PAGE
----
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Arcbazar Brings architecture to the people

Arcbazar Brings Architecture To The People

After withering welcome, design crowd-sourcing site is winning fans, converts and investors


by ROB McMANAMY | Dec 14, 2015

Chronicling Wall Street's epic nosedive in late 2008, the new holiday film The Big Short will hit theaters across America next week. But for many, the effects of that dropkick to the world's economic gut are still being felt long after the global recession is said to have ended. One of the many professions hit hard at the time was architecture. But in Boston, that crisis appears to have spawned an unlikely renaissance that already is disrupting design and construction well beyond New England.

Great disruptor As

Great disruptor As

"Nationally, 90,000 architects lost their jobs as a result of the Great Recession," recalls Dr. Imdat As, a Turkish-American architect, educator and entrepreneur with degrees from both M.I.T. and the Harvard University Graduate School of Design. "I had several friends who were laid off."

Although As, himself, says he was "very happy" at a boutique design firm in Cambridge MA, he and his restless, talented friends would often stay up late, chat over shared meals, and invariably hold impromptu weekend brainstorming sessions on the state of the built environment and how to improve their professional prospects. The group soon had an epiphany. 

Maybe it was the identical numbers that triggered the idea, but As and friends discovered with cursory research that some 90% of all construction projects were designed and built without the benefit of actual architects. The projects were seen as just too small to engage the expensive professional advice of a licensed architect. But 90,000 of those folks had just lost their jobs.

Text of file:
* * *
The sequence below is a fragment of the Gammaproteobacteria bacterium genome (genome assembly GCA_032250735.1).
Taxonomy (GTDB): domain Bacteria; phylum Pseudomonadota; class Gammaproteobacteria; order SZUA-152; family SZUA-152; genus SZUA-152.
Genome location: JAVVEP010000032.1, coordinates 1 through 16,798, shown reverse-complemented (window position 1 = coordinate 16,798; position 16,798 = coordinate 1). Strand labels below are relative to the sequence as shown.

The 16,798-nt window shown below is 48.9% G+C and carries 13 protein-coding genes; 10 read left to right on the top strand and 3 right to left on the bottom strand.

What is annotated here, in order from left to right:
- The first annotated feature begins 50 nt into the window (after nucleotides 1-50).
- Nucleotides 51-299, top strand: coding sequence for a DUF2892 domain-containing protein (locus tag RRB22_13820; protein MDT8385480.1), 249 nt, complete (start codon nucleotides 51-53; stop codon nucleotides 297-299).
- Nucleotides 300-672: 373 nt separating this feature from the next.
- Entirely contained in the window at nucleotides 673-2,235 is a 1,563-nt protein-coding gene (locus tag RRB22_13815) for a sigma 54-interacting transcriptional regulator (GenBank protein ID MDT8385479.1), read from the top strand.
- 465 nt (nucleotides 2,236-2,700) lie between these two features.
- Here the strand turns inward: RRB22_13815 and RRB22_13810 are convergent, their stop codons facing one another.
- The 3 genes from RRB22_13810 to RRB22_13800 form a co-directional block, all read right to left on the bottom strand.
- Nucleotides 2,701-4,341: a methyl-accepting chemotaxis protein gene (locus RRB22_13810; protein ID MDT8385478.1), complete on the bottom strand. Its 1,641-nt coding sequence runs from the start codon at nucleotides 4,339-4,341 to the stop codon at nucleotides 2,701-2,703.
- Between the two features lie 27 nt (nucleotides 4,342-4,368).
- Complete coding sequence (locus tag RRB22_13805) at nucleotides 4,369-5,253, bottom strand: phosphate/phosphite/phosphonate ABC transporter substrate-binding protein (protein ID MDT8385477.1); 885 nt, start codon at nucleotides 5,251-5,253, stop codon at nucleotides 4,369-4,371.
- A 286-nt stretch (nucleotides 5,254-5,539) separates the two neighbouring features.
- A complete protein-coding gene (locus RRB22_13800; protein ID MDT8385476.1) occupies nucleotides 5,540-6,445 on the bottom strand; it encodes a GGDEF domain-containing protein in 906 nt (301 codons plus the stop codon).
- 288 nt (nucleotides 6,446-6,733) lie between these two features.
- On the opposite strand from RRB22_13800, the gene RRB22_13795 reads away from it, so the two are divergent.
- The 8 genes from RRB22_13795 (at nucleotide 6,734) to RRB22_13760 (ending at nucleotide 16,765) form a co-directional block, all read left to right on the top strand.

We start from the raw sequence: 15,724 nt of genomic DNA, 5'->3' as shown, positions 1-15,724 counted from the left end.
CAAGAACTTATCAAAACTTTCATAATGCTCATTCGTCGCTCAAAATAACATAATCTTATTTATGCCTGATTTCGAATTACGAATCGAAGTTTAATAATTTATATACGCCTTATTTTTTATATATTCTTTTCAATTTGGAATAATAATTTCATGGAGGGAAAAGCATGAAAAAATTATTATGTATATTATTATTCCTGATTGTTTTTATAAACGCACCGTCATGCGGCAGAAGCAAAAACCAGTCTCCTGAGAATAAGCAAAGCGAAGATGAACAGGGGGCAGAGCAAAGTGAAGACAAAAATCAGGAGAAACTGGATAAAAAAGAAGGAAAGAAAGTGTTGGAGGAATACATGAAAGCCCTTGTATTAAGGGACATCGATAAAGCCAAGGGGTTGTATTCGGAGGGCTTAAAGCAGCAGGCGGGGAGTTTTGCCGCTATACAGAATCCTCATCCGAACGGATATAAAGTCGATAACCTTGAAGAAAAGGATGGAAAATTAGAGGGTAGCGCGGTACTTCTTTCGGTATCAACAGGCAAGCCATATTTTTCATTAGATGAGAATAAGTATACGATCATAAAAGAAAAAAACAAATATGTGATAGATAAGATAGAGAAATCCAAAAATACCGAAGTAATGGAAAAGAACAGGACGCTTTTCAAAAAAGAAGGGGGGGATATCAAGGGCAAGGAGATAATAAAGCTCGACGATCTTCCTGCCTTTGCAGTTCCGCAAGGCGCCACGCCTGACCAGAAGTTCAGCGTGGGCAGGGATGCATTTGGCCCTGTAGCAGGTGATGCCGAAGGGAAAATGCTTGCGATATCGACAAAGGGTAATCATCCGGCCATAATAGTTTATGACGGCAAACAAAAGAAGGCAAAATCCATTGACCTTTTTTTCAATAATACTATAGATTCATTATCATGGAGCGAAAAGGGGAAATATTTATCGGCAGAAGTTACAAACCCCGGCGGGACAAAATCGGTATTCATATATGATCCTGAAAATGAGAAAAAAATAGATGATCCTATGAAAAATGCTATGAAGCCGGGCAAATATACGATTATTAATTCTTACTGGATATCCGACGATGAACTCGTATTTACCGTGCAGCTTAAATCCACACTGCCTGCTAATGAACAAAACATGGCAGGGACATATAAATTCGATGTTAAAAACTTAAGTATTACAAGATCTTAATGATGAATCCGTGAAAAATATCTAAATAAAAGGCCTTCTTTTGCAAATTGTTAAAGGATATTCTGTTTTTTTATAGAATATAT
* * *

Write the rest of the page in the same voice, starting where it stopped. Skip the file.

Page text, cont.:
Hello-o-o!  Opportunity, it seemed, was just pounding at the door...

"We did the math and realized that all these little projects -- i.e. closet expansions, modest kitchen remodels, small business build-outs -- together, they were worth more than $170 billion, but they never see the light of an architect's desk," explains As. "So, our thought was, 'How do we get design to everybody who wants it?'"

With emerging technology already enabling online international collaboration on an unprecedented scale, the group realized that the once-absurd notion of holding an international design competition to remodel your bedroom was now actually doable. So, in 2010, after consulting with enthusiastic faculty advisors at Harvard, As and five friends launched, "with some money, some sweat and even some tears," he says. "The name is inspired by the idea of a bazaar for architecture – a vibrant space for an exchange and negotiation of design services."

  • Bet you have more questions. (We sure did.) Here's the Arcbazar FAQ page.

Tears really started flowing after the architecture establishment, the artsy old guard, got wind of what Arcbazar was trying to do. Many made the snap judgment that "crowdsourcing design" was even worse than out-sourcing design services to Third World competitors. After all, wouldn't these independent, overseas free agents charge just pennies on the dollar and devalue hard-won professional pricing?

"Right out of the gate, in January 2011, DWELL magazine said we were 'the worst thing to happen to architecture since the start of the internet," recalls As. "But today, DWELL CEO Michela O'Connor Abrams sits on our board of directors!"